If you study the history of AGL Resources (NYSE:GAS), a utility company with 5 million customers that operates subsidiaries like Chattanooga Gas, Atlanta Gas Light, Virginia Natural Gas, Elkton Gas, Florida City Gas, and Elizathbethtown Gas, you will see that AGL does not have a particularly robust record in the growth of dividend department.
Two troublesome statistics immediately stick out:
Over the past five years, AGL has only grown its dividend at a rate of around 3%.
And secondly, this is due to the broader trend of AGL to only grow its profits by 2% over the past decade.
When someone studies why AGL has had such difficulties increasing cash flow, it's most telling to take a broad perspective and turn back the clock to 1998 to see when those difficulties arose.
At the time, the AGL Board decided to pay a dividend of $1.08 per share, in line with its past. This is understandable - owners of utility companies like to see regular dividends arrive, and it's seen as a significant blow when a utility cuts its dividend.
The problem? AGL no longer had the operating performance to support the dividend. In 1998, AGL brought in $1.08 per share while only making $0.91 per share. Even though profits increased a bit in the following years, the decision to keep the dividend payout stable made it difficult for AGL to deliver future growth - you had a situation where the dividend payout was above what was appropriate, and AGL's decision to hold the dividend steady at $1.08 through 2002 made growth much more difficult to come by.
In the past several years, however, AGL has finally banished the ghost of its cumbersome dividend by keeping the rate of dividend growth slow (after paying out $1.68 to shareholders in 2008, the company is only on pace to pay out $1.96 this year). By keeping the dividend growth rate low, the company has been able to grow earnings at a faster clip and reach a place where its dividend payout is much more sensible and reasonable (this year, AGL is expected to generate $4.10 per share in profits while making $1.96 in dividend payments to shareholders, which works out to a dividend payout ratio of only 47.8%).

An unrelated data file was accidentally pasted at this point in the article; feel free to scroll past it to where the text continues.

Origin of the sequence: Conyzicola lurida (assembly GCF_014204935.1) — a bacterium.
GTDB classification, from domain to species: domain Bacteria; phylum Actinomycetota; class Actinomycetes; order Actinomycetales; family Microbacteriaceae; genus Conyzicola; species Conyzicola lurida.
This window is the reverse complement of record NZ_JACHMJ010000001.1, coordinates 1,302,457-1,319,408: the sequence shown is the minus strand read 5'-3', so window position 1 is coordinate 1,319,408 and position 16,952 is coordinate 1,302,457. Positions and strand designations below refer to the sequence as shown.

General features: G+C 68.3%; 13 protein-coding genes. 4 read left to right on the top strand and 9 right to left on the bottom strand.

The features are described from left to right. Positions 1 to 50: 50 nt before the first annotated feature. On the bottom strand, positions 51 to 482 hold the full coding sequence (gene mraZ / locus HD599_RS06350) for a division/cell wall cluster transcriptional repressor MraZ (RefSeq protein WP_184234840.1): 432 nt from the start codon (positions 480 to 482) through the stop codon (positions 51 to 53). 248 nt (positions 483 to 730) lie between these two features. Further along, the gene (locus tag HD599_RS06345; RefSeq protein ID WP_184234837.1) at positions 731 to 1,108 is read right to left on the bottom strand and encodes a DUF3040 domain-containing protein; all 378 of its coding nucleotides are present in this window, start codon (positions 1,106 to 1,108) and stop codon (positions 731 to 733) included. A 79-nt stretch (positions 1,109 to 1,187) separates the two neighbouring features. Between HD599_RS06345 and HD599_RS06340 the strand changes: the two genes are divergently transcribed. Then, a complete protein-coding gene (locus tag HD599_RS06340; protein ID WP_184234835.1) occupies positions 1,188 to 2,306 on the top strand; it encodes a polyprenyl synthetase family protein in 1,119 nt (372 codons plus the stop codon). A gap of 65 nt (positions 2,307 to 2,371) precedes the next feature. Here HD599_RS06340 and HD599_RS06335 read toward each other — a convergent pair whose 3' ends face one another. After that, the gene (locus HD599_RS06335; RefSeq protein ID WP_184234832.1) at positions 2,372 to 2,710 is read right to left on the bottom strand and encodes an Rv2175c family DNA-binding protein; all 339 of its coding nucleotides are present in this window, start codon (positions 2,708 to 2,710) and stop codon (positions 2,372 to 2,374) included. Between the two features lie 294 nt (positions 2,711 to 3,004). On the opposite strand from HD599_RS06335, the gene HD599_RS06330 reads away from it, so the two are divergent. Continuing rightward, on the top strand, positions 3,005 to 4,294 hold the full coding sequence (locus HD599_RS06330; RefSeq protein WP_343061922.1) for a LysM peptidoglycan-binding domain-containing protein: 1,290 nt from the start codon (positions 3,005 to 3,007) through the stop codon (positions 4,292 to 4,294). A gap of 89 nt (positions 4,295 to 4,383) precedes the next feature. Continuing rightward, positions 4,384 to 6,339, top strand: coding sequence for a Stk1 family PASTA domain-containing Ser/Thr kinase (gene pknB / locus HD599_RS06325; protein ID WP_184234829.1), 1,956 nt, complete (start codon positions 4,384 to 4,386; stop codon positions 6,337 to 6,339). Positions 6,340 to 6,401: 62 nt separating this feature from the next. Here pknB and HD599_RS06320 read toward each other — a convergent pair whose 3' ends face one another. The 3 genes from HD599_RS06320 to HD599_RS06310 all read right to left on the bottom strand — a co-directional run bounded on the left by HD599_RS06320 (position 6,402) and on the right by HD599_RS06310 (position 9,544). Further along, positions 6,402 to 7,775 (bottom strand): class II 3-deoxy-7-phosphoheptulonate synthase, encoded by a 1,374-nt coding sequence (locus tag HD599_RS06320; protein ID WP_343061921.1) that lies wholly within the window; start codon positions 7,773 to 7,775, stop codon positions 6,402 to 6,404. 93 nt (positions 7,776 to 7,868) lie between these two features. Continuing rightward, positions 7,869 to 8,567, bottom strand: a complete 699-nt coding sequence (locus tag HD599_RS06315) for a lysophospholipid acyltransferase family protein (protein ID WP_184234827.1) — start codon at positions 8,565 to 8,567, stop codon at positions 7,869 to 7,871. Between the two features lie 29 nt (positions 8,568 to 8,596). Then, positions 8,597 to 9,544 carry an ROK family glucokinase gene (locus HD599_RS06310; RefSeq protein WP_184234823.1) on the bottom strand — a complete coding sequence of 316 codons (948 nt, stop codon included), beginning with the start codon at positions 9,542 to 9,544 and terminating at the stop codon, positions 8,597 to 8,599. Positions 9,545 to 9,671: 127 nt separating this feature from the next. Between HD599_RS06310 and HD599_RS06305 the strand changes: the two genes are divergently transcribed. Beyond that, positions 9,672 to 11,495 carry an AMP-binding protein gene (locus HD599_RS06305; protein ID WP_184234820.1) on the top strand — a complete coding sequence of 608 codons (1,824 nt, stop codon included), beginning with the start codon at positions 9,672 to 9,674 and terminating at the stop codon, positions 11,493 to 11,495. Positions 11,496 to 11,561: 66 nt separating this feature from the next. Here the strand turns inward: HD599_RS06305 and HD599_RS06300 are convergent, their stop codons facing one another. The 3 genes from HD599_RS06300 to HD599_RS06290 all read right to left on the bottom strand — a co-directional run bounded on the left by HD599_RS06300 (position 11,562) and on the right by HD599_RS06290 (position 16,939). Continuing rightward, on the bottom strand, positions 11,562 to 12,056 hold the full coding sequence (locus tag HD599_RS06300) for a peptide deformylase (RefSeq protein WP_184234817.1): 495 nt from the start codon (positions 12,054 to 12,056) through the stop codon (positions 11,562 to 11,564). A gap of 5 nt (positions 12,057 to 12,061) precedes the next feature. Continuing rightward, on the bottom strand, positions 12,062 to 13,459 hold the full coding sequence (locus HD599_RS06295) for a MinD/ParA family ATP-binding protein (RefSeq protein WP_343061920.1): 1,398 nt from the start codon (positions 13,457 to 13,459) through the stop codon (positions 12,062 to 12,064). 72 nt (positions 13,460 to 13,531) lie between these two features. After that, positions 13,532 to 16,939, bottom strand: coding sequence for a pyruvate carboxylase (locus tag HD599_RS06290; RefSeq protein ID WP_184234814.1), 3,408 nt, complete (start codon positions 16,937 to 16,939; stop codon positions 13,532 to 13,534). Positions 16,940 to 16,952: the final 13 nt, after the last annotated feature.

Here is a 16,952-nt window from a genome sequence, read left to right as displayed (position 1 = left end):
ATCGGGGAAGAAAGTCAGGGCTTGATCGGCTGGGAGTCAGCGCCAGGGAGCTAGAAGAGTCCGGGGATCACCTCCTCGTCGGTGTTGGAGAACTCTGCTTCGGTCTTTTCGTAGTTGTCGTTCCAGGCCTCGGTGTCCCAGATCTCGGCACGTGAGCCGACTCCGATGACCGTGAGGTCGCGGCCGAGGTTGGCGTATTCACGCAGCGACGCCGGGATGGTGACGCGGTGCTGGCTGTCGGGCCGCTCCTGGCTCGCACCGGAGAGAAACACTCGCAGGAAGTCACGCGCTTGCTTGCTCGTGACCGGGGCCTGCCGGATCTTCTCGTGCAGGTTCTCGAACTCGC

AGL is one of those situations where judging the company's forward prospects by its past results is not appropriate because the company is on much better footing today compared to years ago. Back in 1998, the company was paying 15% more as a cash dividend than it was bringing in. That made it difficult for AGL to achieve substantial forward earnings growth. Now, we have an entirely different situation looking forward: The dividend only accounts for half of the company's current profits, offering new investors a much better deal going forward compared to someone contemplating an investment in AGL back in 1998.
Going forward, there is reason for optimism on the dividend growth front. AGL doesn't do much by way of buybacks - it has historically used $100 million here and there to buy back a few shares - but the bulk of increasing profits tend to reach shareholders in the form of a growing dividend payment. Given that the company is growing revenues by 7.5%, recently fueled by service contract expansion in Georgia and Illinois, and given that the payout ratio is now only half of dividends, there is now a sound rationale for dividend growth going forward in the range of 7% compared to the 3% that has been the recent historical norm.
I don't write this article to suggest that AGL Resources is the best dividend investment you can make today. Instead, I write this to suggest that its future will be better than its past dating back to 1998, and this is a good example of "past performance is no guarantee of future returns." The terms offered by a current investment - that is, 7.5% revenue growth plus a dividend payout ratio in the 45-50% range, makes the investment far more intriguing than we've seen from AGL Resources in the past decade.
Disclosure: The author has no positions in any stocks mentioned, and no plans to initiate any positions within the next 72 hours. The author wrote this article themselves, and it expresses their own opinions. The author is not receiving compensation for it (other than from Seeking Alpha). The author has no business relationship with any company whose stock is mentioned in this article.